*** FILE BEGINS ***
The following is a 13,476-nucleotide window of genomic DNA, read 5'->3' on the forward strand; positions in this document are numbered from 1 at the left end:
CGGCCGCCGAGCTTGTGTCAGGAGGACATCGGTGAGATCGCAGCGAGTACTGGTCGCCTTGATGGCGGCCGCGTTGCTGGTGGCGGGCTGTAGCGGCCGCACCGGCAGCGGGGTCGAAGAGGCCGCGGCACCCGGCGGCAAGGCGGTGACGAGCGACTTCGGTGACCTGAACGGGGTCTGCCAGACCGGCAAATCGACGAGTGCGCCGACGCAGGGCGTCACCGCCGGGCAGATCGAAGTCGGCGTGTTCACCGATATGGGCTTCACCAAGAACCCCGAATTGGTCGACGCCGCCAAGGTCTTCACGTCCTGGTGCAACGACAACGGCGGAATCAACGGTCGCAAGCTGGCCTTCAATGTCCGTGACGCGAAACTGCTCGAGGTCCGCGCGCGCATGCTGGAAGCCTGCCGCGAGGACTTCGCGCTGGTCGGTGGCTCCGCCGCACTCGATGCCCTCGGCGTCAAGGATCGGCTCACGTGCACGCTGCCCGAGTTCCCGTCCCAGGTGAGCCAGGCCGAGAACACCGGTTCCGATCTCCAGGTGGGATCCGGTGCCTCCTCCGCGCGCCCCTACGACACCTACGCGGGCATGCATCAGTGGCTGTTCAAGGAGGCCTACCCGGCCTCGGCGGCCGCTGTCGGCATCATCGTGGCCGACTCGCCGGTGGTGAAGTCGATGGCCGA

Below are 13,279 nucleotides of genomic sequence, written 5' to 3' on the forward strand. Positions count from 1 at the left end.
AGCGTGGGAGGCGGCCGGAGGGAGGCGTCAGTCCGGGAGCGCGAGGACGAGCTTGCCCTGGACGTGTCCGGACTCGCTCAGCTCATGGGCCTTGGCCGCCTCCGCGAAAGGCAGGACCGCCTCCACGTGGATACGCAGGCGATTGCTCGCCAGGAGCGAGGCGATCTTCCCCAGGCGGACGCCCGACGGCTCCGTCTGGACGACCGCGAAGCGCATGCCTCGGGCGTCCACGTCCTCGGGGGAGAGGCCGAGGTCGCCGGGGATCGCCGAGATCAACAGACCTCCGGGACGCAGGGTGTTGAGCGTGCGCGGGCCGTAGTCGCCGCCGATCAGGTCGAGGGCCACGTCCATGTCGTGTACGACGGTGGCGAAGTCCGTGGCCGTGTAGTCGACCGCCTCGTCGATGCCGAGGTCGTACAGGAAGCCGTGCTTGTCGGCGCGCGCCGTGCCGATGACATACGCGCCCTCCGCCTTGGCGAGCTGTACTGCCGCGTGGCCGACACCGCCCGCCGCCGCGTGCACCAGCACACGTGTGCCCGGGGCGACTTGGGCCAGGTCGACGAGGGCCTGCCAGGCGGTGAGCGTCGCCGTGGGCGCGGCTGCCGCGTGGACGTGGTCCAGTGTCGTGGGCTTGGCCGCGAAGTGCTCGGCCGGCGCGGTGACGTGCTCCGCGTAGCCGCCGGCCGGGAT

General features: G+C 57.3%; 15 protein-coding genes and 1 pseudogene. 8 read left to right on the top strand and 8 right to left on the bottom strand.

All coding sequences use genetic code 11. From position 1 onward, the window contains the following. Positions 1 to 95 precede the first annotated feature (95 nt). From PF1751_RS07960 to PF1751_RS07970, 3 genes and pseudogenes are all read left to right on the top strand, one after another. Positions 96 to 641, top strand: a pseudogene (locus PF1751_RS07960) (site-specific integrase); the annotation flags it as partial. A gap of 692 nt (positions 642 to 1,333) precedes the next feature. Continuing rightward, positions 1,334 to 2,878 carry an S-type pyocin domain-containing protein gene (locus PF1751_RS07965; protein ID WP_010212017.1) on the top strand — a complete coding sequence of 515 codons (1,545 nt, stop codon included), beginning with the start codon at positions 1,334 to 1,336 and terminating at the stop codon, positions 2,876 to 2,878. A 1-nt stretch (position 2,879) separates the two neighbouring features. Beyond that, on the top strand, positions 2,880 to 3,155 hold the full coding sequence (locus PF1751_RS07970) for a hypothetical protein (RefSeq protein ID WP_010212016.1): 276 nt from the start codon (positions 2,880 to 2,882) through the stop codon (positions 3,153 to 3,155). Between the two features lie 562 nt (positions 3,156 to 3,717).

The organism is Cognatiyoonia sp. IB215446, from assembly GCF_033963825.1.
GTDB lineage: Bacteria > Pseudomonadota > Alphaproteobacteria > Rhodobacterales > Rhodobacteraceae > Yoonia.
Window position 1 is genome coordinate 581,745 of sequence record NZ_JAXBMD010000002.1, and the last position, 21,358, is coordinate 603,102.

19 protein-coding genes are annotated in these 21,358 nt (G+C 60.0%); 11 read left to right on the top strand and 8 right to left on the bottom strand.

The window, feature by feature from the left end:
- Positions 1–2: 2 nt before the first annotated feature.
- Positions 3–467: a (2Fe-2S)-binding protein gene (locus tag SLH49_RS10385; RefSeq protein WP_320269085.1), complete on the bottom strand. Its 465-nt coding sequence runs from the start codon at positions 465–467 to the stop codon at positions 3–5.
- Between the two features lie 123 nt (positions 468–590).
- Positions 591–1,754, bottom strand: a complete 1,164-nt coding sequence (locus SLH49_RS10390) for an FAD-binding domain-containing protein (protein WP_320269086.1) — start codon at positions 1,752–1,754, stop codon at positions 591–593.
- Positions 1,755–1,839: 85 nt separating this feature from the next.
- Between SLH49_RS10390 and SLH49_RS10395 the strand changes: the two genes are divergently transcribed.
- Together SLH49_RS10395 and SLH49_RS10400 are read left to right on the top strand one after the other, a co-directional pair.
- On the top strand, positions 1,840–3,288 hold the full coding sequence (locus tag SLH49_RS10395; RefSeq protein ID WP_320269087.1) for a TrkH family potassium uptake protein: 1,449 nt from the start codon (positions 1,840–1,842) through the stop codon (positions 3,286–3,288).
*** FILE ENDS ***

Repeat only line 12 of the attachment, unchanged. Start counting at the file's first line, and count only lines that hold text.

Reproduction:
- Positions 1–2: 2 nt before the first annotated feature.